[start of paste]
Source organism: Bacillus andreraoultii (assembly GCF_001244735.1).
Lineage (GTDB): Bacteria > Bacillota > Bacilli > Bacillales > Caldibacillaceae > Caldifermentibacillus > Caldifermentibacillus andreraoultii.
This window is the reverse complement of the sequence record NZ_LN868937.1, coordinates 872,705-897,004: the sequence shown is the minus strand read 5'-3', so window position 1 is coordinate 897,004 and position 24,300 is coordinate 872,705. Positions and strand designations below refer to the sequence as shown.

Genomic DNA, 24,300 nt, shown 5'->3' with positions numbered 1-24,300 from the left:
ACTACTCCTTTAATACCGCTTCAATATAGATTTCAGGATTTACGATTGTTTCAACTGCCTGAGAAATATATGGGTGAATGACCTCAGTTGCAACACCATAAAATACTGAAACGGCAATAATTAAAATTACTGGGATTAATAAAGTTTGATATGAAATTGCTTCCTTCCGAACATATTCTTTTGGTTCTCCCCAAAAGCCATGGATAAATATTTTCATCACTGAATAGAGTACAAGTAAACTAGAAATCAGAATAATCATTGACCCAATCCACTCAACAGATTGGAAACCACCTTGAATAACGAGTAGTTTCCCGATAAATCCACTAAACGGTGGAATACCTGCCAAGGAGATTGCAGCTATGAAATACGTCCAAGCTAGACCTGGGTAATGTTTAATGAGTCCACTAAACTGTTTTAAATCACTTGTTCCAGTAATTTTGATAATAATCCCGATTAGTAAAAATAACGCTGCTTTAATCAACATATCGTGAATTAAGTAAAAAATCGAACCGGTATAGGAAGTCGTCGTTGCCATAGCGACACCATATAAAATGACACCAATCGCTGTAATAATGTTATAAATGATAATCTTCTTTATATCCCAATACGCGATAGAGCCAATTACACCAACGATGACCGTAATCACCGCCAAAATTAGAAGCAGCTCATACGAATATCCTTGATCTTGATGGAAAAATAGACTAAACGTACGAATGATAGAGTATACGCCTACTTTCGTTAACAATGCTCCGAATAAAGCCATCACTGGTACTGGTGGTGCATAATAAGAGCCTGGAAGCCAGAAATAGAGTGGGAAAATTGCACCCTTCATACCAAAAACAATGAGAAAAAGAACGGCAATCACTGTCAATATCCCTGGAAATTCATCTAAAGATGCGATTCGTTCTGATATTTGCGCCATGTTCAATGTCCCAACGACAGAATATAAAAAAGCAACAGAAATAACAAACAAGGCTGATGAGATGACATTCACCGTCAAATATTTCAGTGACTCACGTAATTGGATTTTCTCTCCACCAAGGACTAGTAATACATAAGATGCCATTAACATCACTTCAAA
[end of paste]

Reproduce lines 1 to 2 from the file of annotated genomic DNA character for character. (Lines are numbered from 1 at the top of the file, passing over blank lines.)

Source organism: Bacillus andreraoultii (assembly GCF_001244735.1).
Lineage (GTDB): Bacteria > Bacillota > Bacilli > Bacillales > Caldibacillaceae > Caldifermentibacillus > Caldifermentibacillus andreraoultii.